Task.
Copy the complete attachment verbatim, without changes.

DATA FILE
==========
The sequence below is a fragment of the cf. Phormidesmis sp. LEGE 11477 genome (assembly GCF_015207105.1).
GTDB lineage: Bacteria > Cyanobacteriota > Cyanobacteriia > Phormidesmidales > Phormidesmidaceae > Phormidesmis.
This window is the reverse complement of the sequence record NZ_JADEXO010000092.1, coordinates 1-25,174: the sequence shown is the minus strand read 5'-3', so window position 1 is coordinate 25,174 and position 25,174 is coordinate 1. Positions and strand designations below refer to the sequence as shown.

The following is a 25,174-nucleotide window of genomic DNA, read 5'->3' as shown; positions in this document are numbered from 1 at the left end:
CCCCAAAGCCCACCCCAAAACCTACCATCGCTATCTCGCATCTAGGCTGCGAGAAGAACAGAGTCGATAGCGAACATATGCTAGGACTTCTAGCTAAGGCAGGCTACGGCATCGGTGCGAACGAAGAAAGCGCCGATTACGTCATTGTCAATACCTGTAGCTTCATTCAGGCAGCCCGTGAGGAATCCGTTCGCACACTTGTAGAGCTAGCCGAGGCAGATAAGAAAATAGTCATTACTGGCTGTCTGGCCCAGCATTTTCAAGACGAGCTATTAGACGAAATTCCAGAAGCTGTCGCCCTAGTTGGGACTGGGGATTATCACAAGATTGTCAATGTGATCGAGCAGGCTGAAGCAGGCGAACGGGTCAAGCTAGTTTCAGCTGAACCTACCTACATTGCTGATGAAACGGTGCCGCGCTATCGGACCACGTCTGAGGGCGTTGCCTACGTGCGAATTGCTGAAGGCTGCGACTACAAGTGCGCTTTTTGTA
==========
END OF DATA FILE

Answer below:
The sequence below is a fragment of the cf. Phormidesmis sp. LEGE 11477 genome (assembly GCF_015207105.1).
GTDB lineage: Bacteria > Cyanobacteriota > Cyanobacteriia > Phormidesmidales > Phormidesmidaceae > Phormidesmis.
This window is the reverse complement of the sequence record NZ_JADEXO010000092.1, coordinates 1-25,174: the sequence shown is the minus strand read 5'-3', so window position 1 is coordinate 25,174 and position 25,174 is coordinate 1. Positions and strand designations below refer to the sequence as shown.

The following is a 25,174-nucleotide window of genomic DNA, read 5'->3' as shown; positions in this document are numbered from 1 at the left end:
CCCCAAAGCCCACCCCAAAACCTACCATCGCTATCTCGCATCTAGGCTGCGAGAAGAACAGAGTCGATAGCGAACATATGCTAGGACTTCTAGCTAAGGCAGGCTACGGCATCGGTGCGAACGAAGAAAGCGCCGATTACGTCATTGTCAATACCTGTAGCTTCATTCAGGCAGCCCGTGAGGAATCCGTTCGCACACTTGTAGAGCTAGCCGAGGCAGATAAGAAAATAGTCATTACTGGCTGTCTGGCCCAGCATTTTCAAGACGAGCTATTAGACGAAATTCCAGAAGCTGTCGCCCTAGTTGGGACTGGGGATTATCACAAGATTGTCAATGTGATCGAGCAGGCTGAAGCAGGCGAACGGGTCAAGCTAGTTTCAGCTGAACCTACCTACATTGCTGATGAAACGGTGCCGCGCTATCGGACCACGTCTGAGGGCGTTGCCTACGTGCGAATTGCTGAAGGCTGCGACTACAAGTGCGCTTTTTGTA